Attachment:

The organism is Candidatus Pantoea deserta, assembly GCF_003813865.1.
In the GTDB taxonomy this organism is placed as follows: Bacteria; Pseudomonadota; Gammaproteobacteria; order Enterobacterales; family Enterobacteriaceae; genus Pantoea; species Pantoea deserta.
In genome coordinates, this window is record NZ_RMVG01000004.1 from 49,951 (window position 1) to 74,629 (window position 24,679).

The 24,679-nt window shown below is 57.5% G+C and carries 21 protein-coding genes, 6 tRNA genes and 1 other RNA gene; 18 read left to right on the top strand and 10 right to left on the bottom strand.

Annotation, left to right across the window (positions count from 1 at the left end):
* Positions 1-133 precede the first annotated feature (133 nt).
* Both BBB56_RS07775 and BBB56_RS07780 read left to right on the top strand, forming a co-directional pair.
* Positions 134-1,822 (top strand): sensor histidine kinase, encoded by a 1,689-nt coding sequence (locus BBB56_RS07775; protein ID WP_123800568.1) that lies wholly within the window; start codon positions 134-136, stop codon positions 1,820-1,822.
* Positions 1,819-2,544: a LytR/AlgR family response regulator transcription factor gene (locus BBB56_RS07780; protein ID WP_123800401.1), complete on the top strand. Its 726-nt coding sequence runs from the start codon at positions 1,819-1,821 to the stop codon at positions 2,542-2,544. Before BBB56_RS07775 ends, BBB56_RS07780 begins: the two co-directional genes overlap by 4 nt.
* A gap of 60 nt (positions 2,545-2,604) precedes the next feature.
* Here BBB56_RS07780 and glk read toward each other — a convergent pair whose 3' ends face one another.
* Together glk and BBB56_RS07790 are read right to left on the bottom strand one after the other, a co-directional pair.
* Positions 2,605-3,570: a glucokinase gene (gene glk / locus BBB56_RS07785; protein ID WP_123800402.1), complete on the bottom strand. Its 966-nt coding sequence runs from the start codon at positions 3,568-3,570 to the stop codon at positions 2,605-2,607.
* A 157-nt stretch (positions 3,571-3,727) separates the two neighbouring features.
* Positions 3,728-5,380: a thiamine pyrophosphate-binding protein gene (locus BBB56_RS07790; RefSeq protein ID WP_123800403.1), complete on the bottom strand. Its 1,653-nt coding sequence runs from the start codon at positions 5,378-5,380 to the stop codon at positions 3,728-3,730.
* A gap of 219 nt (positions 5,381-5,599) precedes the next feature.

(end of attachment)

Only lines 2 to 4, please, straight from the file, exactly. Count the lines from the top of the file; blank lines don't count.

In the GTDB taxonomy this organism is placed as follows: Bacteria; Pseudomonadota; Gammaproteobacteria; order Enterobacterales; family Enterobacteriaceae; genus Pantoea; species Pantoea deserta.
In genome coordinates, this window is record NZ_RMVG01000004.1 from 49,951 (window position 1) to 74,629 (window position 24,679).

The 24,679-nt window shown below is 57.5% G+C and carries 21 protein-coding genes, 6 tRNA genes and 1 other RNA gene; 18 read left to right on the top strand and 10 right to left on the bottom strand.